"It'll have to work," answered John Rawn. "That river'll have to work to earn its keep--they'll all have to!"

"And the country--the republic--what will become of it?"

"The republic? That was a compromise. We perhaps had to live through that. Conditions in government change." Mr. Rawn spoke largely, finely, with a nice appreciation of all values.

"My God!" whispered Halsey. "What do you mean?"


Rawn paid small attention to him, and he broke out yet more vehemently. "But it is an enormous thing--you are dealing with the power of powers! The great force of the world is gravitation. It makes the world move, keeps the sun in its place. Water running down hill never tires. _It_ doesn't know any eight-hour day."

"That term will cease to exist within two years," said John Rawn grimly. "It is a detestable thing. It has hampered business long enough."

"What do you mean?"

"There's no such thing as an arbitrary length for a day's work. The agreed day has lasted long enough. Money is made by setting other men to work for you, and then seeing that they do work. When you have something every man must use, when you've got the final whip-hand, it's you who set the working day, and not those who work for you."

"You're talking of using what God gave to human beings, and talking of making worse slaves of them to that gift. That's monstrous, Mr. Rawn!"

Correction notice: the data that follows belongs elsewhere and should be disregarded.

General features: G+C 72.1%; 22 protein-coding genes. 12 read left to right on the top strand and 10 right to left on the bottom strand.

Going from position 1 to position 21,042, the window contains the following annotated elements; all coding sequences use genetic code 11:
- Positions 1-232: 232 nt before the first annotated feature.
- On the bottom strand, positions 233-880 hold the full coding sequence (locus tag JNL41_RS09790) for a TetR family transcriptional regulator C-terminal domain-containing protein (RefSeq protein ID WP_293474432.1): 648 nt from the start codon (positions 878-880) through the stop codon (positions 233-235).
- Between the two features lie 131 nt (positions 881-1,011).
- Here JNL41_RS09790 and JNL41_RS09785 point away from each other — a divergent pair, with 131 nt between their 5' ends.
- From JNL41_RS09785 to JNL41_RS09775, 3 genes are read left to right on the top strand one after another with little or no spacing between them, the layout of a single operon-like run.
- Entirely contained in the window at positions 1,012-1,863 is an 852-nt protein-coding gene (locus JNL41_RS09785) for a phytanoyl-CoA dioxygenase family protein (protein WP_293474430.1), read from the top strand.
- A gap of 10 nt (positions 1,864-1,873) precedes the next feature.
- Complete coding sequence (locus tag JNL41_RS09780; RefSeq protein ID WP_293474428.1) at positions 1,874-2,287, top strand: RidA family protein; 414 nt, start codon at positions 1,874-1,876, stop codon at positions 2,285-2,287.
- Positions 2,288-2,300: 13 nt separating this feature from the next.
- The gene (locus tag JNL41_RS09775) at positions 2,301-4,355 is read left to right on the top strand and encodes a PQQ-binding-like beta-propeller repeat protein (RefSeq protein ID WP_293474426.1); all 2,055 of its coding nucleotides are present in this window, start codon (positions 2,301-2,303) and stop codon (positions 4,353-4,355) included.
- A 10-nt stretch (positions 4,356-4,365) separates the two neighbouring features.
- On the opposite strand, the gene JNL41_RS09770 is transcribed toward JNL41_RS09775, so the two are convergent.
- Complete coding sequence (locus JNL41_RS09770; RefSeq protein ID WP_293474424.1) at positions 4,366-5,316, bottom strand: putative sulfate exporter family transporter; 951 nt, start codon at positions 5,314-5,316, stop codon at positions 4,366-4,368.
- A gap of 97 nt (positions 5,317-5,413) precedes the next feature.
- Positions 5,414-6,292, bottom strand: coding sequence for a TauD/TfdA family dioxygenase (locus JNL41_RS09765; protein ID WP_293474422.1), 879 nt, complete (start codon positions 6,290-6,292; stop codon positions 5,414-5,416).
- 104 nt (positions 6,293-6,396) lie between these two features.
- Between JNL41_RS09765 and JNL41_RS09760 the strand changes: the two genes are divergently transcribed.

"Is it, then? To our notion it has been monstrous what these labor combinations have tried to do. Our great industrial leaders have been used unjustly. Yet labor is only mechanical power, that has to eat, and sleep, and wear clothes. _Our_ kind of power doesn't have to do those things."

"But, Mr. Rawn! if that were true--of course it can't be true--what would there be left for the average man? I say that a man has a right to work when he likes, and a right to stop when he likes."

"Precisely; but the labor unions say that he must stop when they like. Why don't you use your brains, Charles? The old war was between capital, that is to say, concentrated power, and labor, which is unconcentrated power. That war has held back business in this country for years. Now, when I told these men, Standley and Ackerman, that I had something which would wipe out every labor union within a few years--well, they _had_ to come in with me, that was all. They _had_ to.


"The trouble with you," contended Rawn, himself now speaking fiercely as he loomed and lowered above Halsey, "the trouble with all you dreamers is that you have no real imagination. What's the use talking about the rights of the average man? When did the average man ever start or stop a revolutionary idea? When these things come, they come, and you can't help them. They had machinery riots in Great Britain a generation or two ago, but the spinning jennies stuck. It's always been so--progress sticks. The people have to adjust. But why should capital keep on fighting labor, or truckling to it, or treating with it, when we can take labor for nothing, as you just said, out of the power of gravitation--send it where we like, practically for nothing--labor that is power, labor that doesn't have to eat and doesn't have to be paid wages? I say if you had any imagination in your soul, my son, you'd _rise_ to a thought like that."